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Indian Wars

  • Date Submitted: 03/22/2010 03:12 PM
  • Flesch-Kincaid Score: 63.7 
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The U.S. Army’s fighting following the Civil War became known as the Indian wars. Previous struggles with the Indians, dating back to colonial times, had been limited. There was a period where the Indian could withdraw or be pushed into vast reaches of uninhabited and unwanted territory in the west. As the Civil War ended, white Americans in greater numbers than before resumed the quest for land, gold, commerce, and adventure that had been stopped by the war. The overwhelmed Native Americans, with whites pressing in and the main source of food, the buffalo, threatened with extinction, were faced with a choice: surrender or fight. Many chose to fight, and over the next 25 years the struggle ranged over the plains, mountains, and the deserts of the American West.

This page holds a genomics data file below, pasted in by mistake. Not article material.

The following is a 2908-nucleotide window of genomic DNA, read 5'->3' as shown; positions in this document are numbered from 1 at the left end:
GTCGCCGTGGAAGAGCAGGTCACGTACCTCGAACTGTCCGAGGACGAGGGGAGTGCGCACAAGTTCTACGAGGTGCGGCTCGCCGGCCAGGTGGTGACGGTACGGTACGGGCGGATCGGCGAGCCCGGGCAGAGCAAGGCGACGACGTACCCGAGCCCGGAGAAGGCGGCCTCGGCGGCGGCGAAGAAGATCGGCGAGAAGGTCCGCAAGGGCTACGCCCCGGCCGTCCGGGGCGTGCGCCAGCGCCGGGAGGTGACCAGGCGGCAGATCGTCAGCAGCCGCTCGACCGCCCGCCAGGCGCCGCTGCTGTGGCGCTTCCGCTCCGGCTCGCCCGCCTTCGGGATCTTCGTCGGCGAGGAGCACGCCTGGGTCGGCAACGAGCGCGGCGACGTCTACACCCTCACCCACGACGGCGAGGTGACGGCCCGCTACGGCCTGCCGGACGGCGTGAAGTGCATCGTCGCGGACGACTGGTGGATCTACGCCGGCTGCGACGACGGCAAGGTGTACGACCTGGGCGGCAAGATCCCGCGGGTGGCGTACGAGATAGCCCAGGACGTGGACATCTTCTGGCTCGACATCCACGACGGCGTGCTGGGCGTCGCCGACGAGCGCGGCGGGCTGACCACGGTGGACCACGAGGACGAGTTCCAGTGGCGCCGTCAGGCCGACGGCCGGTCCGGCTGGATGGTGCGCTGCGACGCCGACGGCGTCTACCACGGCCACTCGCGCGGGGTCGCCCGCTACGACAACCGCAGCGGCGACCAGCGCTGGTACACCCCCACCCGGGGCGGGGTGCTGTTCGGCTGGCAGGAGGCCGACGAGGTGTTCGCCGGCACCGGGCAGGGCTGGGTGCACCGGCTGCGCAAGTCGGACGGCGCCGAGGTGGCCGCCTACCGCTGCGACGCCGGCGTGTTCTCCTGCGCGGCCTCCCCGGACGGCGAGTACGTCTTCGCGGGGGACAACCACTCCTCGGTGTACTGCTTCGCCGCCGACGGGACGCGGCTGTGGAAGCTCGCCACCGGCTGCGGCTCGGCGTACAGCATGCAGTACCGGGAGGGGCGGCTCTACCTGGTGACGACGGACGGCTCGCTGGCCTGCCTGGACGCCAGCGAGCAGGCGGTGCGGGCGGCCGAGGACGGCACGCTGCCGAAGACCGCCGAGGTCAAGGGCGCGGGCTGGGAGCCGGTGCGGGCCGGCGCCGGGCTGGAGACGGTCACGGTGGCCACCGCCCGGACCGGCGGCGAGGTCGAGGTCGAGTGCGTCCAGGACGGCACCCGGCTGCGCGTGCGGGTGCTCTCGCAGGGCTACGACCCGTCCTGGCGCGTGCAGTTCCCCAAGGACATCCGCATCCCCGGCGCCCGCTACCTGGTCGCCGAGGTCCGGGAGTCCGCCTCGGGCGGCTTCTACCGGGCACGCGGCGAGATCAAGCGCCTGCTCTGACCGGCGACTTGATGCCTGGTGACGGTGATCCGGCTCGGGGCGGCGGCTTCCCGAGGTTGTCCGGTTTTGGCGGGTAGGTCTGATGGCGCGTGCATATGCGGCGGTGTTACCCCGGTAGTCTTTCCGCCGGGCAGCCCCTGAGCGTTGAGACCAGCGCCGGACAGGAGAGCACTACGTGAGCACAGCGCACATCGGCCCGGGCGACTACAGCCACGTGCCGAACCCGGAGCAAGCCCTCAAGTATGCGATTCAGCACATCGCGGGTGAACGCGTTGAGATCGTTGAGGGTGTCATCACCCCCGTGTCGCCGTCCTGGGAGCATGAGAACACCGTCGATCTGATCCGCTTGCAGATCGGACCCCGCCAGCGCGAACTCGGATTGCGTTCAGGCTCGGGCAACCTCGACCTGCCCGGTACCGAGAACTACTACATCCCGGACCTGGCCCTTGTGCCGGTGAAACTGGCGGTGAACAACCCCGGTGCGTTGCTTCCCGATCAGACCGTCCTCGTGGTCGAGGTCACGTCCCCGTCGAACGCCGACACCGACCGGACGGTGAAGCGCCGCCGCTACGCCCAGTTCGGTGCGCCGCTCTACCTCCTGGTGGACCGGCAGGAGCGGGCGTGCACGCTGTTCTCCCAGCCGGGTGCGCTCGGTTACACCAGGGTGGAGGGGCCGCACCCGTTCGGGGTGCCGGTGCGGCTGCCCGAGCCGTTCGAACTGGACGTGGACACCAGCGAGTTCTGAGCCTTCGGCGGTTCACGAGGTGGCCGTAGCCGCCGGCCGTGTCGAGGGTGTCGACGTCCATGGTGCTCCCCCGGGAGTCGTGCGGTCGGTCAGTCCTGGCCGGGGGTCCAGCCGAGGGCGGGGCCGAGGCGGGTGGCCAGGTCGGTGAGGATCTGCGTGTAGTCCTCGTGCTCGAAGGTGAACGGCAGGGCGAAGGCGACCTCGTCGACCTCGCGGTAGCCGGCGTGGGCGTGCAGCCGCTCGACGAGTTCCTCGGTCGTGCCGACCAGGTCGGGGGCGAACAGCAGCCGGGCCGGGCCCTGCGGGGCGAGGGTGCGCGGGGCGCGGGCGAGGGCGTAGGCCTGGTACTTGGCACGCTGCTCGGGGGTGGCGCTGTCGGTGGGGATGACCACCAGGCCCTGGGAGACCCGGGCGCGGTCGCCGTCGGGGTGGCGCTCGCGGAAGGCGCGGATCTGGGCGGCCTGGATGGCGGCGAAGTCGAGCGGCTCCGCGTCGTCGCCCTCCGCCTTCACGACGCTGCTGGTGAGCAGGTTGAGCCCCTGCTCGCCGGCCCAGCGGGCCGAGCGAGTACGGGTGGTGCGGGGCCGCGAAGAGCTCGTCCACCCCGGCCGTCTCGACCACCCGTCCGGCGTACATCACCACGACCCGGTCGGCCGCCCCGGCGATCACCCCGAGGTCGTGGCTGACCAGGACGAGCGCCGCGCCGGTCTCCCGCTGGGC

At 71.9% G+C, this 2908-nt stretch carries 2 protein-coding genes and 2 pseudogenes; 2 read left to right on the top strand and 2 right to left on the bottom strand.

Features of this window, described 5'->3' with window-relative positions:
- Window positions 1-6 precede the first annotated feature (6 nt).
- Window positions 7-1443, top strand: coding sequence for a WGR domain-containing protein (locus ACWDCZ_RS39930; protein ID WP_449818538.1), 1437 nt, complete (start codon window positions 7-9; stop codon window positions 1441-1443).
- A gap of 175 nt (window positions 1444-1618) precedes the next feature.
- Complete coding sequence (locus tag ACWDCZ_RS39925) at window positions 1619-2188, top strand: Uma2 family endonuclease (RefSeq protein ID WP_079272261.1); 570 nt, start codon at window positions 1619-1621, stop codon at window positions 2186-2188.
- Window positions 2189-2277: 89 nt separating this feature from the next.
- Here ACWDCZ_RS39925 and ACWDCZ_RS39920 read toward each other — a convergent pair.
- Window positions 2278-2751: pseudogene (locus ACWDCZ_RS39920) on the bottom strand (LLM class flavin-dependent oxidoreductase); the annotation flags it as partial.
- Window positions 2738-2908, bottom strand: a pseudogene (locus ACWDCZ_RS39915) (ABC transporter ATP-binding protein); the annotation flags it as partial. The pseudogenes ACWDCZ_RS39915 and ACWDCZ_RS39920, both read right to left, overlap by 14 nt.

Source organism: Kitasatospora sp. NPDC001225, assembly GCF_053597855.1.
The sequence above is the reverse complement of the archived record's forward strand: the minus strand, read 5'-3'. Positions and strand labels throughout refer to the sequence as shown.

These wars were characterized by skirmishes, pursuits, raids, massacres, expeditions, battles, and campaigns of varying size and intensity. In 1865, there were millions of buffalo, ten years later, fewer than a thousand remained. By destroying the buffalo herds, the whites were destroying the Indian’s main source of food and supplies. The only thing the Indians could do was fight to preserve their way of life. There was constant fighting among the Indians and whites as the Indians fought to keep their civilization. Indians often retaliated against the whites for earlier attacks that whites had imposed on them. They often attacked wagon trains, stage coaches, and isolated ranches. When the army became more involved in the fighting, the Indians started to focus on the white soldiers. Fed up Indians launched the first great attack in the Indian wars after not being paid for land sold to the white men before the civil war. The Indians saw little of the annuities for which they had sold their birthright. Bursting from their anger, they killed more than 450 settlers in the region before they were defeated by a group of recruits led by Colonel Henry Sibley. Later the killing of the white settlers...


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